Have you got a list of wedding ceremony questions? If this is your first wedding, I bet you have! Well I spoke with our fabulous wedding celebrants and solemnisers to get the inside scoop. Take a look at your frequently asked questions, along with their expert tips and detailed answers below.
Can we keep it simple?
Do we have to write our own vows?
According to Ruth Healy… absolutely not! Writing your own vows is a personal choice and there is no hard and fast rule that says you have to do it!
“It’s perfectly acceptable to use traditional wedding vows if you feel more comfortable with that option. It is true to say that writing your own vows can be a beautiful way to express your love and commitment to your partner in a unique and personal manner, however it will not detract from your ceremony in the slightest if you choose from
traditional vows which can be personalised and delivered by your celebrant.”
Ruth says that many couples feel shy or nervous about writing their own vows. If this is you, here are some suggestions from Ruth:
- Discuss it with your partner: Talk openly with your partner about your concerns and feelings of shyness. They may have similar feelings or be willing to help you through the process.
- Take it step by step: Start by jotting down a few thoughts or phrases that come to mind when you think about your partner and your relationship. Focus on the qualities you love about them or memorable moments you’ve shared. Gradually expand on these ideas until you have a complete set of vows.
- Seek inspiration: Read examples of wedding vows online or in books to get inspiration. Your celebrant can provide various templates and prompts to help you structure your vows and find the right words.
- Practice and rehearse: Once you have written your vows, practice reading them aloud. This will help you become more familiar and comfortable with the words. You can also rehearse in front of a mirror or with a close friend or family member for added support.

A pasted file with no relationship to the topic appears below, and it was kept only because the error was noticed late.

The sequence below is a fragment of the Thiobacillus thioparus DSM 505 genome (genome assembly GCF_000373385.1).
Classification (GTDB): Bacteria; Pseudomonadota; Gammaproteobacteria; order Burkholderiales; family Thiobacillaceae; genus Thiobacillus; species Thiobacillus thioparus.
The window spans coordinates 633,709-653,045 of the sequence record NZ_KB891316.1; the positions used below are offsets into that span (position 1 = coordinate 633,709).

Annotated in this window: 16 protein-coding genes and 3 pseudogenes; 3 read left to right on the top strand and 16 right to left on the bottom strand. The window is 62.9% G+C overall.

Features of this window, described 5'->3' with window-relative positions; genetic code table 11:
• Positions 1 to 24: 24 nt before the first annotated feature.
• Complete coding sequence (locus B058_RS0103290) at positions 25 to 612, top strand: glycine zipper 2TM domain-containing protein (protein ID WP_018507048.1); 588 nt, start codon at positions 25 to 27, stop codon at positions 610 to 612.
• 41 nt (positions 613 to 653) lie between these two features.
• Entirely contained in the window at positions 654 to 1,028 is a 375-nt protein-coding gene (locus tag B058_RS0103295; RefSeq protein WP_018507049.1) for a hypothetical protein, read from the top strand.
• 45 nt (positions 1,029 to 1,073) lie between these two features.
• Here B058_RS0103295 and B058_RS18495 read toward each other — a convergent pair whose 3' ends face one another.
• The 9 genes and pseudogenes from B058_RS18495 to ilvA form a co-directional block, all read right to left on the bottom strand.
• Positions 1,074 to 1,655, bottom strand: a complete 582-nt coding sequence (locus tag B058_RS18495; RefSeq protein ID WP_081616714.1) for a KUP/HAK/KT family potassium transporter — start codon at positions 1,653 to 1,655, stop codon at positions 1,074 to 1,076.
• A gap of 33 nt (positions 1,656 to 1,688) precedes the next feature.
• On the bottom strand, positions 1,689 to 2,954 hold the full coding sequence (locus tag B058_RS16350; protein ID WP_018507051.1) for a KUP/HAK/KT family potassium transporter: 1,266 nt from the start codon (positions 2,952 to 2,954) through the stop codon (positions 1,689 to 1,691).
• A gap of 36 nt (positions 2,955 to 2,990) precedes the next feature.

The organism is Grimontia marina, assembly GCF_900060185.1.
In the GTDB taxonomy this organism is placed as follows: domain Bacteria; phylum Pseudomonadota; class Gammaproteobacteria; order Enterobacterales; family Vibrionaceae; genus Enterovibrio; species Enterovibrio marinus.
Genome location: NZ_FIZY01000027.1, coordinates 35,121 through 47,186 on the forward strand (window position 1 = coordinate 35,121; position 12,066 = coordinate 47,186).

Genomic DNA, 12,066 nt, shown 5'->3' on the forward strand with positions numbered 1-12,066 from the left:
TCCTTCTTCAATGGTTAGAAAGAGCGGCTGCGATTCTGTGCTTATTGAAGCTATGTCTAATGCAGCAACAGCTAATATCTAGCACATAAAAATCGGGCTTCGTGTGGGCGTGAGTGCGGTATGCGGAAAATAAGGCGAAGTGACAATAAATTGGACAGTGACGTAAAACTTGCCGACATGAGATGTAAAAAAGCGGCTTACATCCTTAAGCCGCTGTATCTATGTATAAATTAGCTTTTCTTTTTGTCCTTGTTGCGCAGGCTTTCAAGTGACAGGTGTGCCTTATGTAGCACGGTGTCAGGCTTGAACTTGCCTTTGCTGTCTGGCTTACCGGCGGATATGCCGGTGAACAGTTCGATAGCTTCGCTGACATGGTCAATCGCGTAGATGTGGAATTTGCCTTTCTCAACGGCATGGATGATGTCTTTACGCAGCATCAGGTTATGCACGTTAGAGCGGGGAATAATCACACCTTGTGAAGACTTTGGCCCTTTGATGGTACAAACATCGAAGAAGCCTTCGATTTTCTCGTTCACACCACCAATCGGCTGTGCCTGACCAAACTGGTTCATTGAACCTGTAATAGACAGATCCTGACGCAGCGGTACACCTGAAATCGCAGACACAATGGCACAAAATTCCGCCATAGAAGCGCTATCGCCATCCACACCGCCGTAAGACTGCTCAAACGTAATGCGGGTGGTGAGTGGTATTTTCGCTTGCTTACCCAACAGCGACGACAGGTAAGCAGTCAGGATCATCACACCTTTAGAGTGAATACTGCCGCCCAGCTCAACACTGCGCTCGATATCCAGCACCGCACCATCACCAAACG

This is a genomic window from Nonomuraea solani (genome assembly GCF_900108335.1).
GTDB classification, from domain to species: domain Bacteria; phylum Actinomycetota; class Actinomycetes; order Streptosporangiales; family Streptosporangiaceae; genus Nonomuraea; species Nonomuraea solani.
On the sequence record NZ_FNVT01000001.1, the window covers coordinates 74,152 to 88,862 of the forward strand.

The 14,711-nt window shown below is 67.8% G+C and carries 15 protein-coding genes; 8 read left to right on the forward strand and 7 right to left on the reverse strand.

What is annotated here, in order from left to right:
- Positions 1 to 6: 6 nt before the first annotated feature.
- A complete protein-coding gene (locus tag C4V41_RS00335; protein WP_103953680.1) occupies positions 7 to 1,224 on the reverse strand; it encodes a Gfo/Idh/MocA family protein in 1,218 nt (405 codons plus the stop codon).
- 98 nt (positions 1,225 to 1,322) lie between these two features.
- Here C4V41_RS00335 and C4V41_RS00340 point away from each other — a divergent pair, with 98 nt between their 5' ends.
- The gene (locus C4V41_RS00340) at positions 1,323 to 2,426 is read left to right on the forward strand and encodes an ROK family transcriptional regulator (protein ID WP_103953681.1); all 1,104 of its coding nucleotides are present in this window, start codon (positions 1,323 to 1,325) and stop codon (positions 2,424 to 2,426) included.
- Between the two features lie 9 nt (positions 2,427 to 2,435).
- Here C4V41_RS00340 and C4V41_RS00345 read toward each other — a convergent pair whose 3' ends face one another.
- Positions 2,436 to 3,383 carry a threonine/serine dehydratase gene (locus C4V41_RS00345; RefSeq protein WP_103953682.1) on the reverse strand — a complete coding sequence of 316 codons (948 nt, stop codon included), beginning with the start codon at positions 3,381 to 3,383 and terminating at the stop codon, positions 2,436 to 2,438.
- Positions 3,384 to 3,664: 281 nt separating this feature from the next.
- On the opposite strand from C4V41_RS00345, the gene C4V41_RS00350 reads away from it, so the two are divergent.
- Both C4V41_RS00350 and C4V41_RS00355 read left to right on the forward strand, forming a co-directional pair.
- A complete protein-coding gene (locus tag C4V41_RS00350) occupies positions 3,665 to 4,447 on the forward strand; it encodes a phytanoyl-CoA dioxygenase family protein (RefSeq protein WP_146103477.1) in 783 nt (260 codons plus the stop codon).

- Keep it simple: Remember that your vows don’t have to be long or overly elaborate. The most important thing is that they come from the heart and reflect your genuine feelings. Focus on sincerity rather than worrying about being too extravagant or eloquent.
- Consider alternatives: If you’re still uncomfortable with writing your own vows, there are other ways to personalise your wedding ceremony.
How can I personalise my wedding ceremony?
According to Edel O’Connell, you get to choose the details! “From your choice of readings, to your personal vows, ring exchange wording and when it comes to Enhancements or mini ceremonies such as Handfasting, Unity Candles, Quaich Ceremony to name just a few, then the sky’s the limit.”
“Another way to personalise your ceremony is the “Couples Story”. As part of the samples I send to each couple, are your questionnaires. These give me an insight into you how you met, your journey’s ups and downs, funny incidents,
what you love about each other and even how he or she sometimes drives you mad. Based on your answers, your story becomes a very personal and fun part of the ceremony as a whole. It gives your guests a snap shot of who you are, why you want to spend the rest of your lives together and of course what marriage means for you. It’s a chance to have great fun and the result is always laughter and love. Word of warning I always say to couples is, be careful what
you write…make sure you don’t write anything you wouldn’t want me to say on the day! We don’t want any blushes or rows going down the aisle!”
How can we include our children in the ceremony?
- Have them come in before the bride throwing down petals in the path, from a basket.
- Have one of them bring up the rings as part of the bridal procession then come forward with the rings jusy before the exchange and hiold them out while I bless them.
- Do a reading – I have lots of readings suitable for children including a lovely Winnie the Pooh one
- Involve them in the handfasting by reading out one of the qualities of the marriage when I tie the knot after wrapping (3 times)
- Take part in the Sand Ceremony – the bride and groom and each of the children have some coloured sand in small glass containers. The bride and groom put half of their sand into a larger container showing that they are the rock of the family. Theh each child puts their coloured sand into the larger container and finally the bride and groom empty the rest of their sand on top demonstrating that they surround their children with unconditional love. The different coloured sands shows the uniqueness and diversity of each individual yet together it makes a harmonious, colourful unit.
- Have the children stand next to you when you make your vows
- Handfasting: Another way to include children in the ceremony is for them to present the ribbons for the handfasting. The handfasting ceremony can be tailored to include the children. For example, Dhá Chroi (two hearts) can be Trí Chroi (three hearts) or Ceithre Chroi (four hearts).